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Re: [DotGNU]Dotgnu written in C#?

From: Fergus Henderson
Subject: Re: [DotGNU]Dotgnu written in C#?
Date: Mon, 11 Aug 2003 03:07:20 +1000
User-agent: Mutt/1.3.28i

On 09-Aug-2003, DrDiettrich <address@hidden> wrote:
> Rhys Weatherley wrote:
> > Portability is hard, and it isn't just a dependency or tools issue.  It's
> > primarily an API issue - if you can't rely upon the API's being the same,
> > then it is hard to make the code portable.  No matter what scheme is devised
> > to describe the API differences, it will eventually tend towards spaghetti.
> > The set of exceptions to the rules is too great.
> That's why I think that "describing the differences" simply is the wrong
> way to go. Better were "defining an GNU API", which then can be
> implemented on every platform, and which eliminates every platform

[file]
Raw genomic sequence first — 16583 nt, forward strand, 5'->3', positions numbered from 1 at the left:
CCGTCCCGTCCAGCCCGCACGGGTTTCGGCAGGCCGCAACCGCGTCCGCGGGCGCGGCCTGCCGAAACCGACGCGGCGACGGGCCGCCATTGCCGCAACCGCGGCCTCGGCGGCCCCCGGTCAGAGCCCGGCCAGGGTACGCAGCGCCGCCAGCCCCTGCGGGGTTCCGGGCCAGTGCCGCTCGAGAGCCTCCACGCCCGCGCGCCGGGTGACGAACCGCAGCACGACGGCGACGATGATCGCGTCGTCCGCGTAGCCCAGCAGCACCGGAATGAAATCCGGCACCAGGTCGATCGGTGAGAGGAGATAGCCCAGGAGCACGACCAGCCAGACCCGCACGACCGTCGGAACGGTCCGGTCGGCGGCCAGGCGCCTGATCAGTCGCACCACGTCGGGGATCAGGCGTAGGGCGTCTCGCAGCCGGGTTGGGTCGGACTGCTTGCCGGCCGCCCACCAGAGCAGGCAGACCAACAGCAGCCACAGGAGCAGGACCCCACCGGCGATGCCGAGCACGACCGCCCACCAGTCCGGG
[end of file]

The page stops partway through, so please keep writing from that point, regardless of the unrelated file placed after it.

> dependencies in the source code.

How should this proposed GNU API differ from POSIX?

Note that defining a GNU API would not solve the problem.
Many programs would still want to make use of additional features
provided by some environments that are not part of the GNU API.
So either the GNU API would have to be extended for every such program (this
approach doesn't scale), or something like autoconf would still be needed.

> Writing platform independent code only requires the existence of a
> platform independent API. GNU failed to both define a GNU platform and
> API, and that's the only reason why GNUish code in fact is not freely
> portable.

I don't agree.  Your analysis is overly simplistic, and ignores the
competitive pressures on applications to make use of non-portable features.

If what you say were true, then the Posix standard and its GNU/Linux
implementation would have solved the problem.  But it didn't, because --
guess what -- most applications wanted to make use of additional features
not provided by Posix.

Fergus Henderson <address@hidden>  |  "I have always known that the pursuit
The University of Melbourne         |  of excellence is a lethal habit"
WWW: <>  |     -- the last words of T. S. Garp.

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